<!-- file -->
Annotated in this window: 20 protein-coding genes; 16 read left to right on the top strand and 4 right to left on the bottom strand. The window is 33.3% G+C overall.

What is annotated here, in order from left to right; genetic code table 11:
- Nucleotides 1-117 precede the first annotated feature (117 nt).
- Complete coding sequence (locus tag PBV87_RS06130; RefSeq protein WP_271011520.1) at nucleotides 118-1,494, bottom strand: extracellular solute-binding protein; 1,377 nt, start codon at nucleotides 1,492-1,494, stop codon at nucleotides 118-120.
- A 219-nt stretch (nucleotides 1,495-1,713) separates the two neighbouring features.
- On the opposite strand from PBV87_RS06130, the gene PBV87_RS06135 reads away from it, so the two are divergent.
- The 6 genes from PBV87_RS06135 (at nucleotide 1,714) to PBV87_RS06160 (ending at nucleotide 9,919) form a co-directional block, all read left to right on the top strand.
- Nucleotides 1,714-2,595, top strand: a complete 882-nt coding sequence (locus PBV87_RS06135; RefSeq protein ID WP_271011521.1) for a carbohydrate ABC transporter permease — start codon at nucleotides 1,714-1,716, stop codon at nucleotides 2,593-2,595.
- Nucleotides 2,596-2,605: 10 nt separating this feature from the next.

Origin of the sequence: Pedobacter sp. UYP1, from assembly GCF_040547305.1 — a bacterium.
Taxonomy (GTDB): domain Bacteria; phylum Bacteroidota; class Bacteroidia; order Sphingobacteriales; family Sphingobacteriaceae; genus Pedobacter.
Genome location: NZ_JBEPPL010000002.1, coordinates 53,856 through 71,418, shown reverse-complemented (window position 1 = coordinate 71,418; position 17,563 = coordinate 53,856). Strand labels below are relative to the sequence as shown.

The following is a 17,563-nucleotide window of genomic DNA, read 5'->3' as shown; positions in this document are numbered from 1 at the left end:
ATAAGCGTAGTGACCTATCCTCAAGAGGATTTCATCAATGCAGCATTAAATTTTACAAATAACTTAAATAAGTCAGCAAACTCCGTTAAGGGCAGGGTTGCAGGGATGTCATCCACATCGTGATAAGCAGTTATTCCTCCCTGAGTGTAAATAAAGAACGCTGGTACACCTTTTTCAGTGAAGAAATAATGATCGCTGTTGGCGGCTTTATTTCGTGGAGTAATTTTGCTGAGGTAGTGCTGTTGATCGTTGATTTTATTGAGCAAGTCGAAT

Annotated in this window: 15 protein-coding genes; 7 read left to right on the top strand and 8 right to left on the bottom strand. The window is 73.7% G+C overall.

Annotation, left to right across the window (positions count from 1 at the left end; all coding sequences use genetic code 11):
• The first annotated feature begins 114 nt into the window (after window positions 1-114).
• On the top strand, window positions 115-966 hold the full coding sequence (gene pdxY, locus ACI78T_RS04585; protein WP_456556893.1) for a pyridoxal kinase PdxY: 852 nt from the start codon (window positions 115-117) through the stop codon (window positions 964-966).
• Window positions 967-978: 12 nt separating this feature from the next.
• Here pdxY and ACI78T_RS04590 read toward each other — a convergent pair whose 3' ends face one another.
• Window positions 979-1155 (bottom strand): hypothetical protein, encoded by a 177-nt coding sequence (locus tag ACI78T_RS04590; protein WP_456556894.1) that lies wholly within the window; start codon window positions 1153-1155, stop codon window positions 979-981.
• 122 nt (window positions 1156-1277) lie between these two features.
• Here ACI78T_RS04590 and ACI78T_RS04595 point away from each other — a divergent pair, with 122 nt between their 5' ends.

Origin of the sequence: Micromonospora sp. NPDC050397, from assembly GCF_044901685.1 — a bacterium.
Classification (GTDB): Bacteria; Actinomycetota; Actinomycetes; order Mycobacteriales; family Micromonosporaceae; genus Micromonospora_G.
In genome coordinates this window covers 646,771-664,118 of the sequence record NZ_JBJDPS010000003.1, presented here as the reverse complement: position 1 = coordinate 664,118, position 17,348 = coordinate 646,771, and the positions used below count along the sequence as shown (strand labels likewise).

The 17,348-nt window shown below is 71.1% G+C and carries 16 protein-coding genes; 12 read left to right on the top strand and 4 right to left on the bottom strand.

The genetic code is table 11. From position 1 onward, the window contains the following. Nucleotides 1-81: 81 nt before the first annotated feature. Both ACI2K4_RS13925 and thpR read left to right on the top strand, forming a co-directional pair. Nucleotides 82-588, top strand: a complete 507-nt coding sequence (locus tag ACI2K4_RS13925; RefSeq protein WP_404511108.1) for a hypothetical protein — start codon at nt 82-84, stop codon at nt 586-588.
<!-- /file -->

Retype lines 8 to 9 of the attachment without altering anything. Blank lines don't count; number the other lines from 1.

- Nucleotides 1,714-2,595, top strand: a complete 882-nt coding sequence (locus PBV87_RS06135; RefSeq protein ID WP_271011521.1) for a carbohydrate ABC transporter permease — start codon at nucleotides 1,714-1,716, stop codon at nucleotides 2,593-2,595.
- Nucleotides 2,596-2,605: 10 nt separating this feature from the next.